Debi Rose is also quoted as saying, “The era of haphazard or nonexistent planning on Staten Island is over.” It can be argued, though, that this particular project is an absolute mess in terms of planning, and that very little or no planning went into it. Not only does it take away one of the few natural areas in the Mariner’s Harbor and Graniteville community, but it will be a disaster to the community when another super-storm does come. Even if another super-storm never comes, and there were instead torrential rains every two weeks in another summer or two, and this wetland was not here, where would the water go?
According to a statement from Debi Rose from 2017, when she voted to approve this project, the BJ’s Wholesale Staten Island Project takes some of the stormwater mitigation concerns into account, and she fought for and won many concessions from the developer, including increased numbers of bioswales (which collect rainwater and divert it from city stormdrains, which are already overwhelmed), along with landscaping along South Avenue, and an agreement that all trucks will use Forest Avenue to enter and exit the parking lot and delivery areas.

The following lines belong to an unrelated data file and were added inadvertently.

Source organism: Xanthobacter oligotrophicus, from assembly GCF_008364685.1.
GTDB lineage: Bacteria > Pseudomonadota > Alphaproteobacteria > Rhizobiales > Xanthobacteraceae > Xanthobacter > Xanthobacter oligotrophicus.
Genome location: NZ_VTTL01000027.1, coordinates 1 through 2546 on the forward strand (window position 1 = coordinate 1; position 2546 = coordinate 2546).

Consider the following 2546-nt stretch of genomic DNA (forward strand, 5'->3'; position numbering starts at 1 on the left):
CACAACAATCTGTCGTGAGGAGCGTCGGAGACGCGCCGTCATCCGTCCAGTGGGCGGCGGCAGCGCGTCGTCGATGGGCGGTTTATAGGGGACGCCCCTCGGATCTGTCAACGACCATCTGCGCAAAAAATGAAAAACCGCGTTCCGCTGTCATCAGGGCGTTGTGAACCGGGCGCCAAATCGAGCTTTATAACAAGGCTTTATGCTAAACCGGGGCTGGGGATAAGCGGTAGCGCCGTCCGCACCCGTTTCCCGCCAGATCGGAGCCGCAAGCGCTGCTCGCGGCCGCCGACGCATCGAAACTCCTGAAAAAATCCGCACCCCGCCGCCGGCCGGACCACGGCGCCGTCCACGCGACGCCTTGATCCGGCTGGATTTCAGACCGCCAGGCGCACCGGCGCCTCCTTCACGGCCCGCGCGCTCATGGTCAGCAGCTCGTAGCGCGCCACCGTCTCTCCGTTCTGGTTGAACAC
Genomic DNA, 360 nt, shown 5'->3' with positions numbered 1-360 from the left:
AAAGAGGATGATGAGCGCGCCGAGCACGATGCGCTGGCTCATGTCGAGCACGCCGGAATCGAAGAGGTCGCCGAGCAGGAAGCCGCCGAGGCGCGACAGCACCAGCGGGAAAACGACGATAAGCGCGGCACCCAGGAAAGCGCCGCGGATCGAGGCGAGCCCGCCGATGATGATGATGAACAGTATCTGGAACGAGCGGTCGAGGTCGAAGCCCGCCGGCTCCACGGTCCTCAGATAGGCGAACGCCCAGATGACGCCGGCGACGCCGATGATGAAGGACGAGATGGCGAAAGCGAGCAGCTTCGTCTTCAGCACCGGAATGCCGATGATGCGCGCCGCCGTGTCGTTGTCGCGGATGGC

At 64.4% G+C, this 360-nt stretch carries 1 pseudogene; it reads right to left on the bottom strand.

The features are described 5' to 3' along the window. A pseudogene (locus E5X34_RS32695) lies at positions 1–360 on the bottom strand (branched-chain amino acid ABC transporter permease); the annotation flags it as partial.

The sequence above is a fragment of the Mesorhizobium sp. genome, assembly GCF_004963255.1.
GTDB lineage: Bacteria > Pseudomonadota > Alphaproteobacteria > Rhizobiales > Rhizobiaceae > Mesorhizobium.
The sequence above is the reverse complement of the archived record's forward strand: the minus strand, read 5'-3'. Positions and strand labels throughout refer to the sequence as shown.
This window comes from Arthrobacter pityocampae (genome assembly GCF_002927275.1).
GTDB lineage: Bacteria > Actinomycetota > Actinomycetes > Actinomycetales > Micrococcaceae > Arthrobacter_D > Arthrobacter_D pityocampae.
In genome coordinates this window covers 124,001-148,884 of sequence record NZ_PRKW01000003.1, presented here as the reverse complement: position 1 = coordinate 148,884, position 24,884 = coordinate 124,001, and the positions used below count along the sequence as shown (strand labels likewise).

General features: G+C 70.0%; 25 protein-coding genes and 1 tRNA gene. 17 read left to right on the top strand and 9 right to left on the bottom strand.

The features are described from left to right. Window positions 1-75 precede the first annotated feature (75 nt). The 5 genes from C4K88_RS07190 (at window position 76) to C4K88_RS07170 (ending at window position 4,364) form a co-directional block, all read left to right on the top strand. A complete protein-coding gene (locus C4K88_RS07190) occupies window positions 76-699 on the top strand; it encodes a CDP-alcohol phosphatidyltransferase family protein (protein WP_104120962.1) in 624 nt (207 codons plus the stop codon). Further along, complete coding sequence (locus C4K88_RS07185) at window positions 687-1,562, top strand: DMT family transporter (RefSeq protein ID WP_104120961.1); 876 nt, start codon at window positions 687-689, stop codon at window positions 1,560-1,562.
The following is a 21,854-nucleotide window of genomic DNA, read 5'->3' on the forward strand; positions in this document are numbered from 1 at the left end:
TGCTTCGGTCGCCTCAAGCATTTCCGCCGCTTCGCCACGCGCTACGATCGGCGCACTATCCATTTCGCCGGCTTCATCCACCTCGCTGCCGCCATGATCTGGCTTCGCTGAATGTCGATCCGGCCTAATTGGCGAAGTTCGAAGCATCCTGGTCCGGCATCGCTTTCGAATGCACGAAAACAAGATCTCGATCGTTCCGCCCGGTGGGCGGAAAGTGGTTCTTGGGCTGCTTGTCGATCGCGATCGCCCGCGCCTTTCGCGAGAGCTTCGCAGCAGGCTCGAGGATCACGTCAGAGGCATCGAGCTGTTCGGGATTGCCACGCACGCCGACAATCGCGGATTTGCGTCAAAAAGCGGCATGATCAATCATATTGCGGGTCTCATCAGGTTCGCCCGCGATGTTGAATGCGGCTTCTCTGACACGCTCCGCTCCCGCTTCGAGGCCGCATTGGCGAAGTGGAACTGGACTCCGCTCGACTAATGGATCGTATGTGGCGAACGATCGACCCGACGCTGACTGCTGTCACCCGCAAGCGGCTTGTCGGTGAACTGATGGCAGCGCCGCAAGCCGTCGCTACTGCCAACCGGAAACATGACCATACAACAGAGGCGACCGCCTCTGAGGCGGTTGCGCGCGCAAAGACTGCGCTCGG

These bioswales and other mitigation efforts will do nothing to preserve the wildlife in this area. This area is currently a resting space for migratory bird species, and many types of animals call this wetland their home.
In addition, the other concerns raised by the Staten Island Coalition of Wetlands and Forests, such as the reduced amount of natural areas for residents to use, and the traffic and small business economic impact that is likely from this retail store, which will compete with local gas stations and other small businesses, were not addressed by any members of the City Council, or by the agreements reached with them. As Ms Rose stated, there could have easily been a simple strip mall built, without any additional input from the City Council or any other governmental department, as this land was already zoned for that.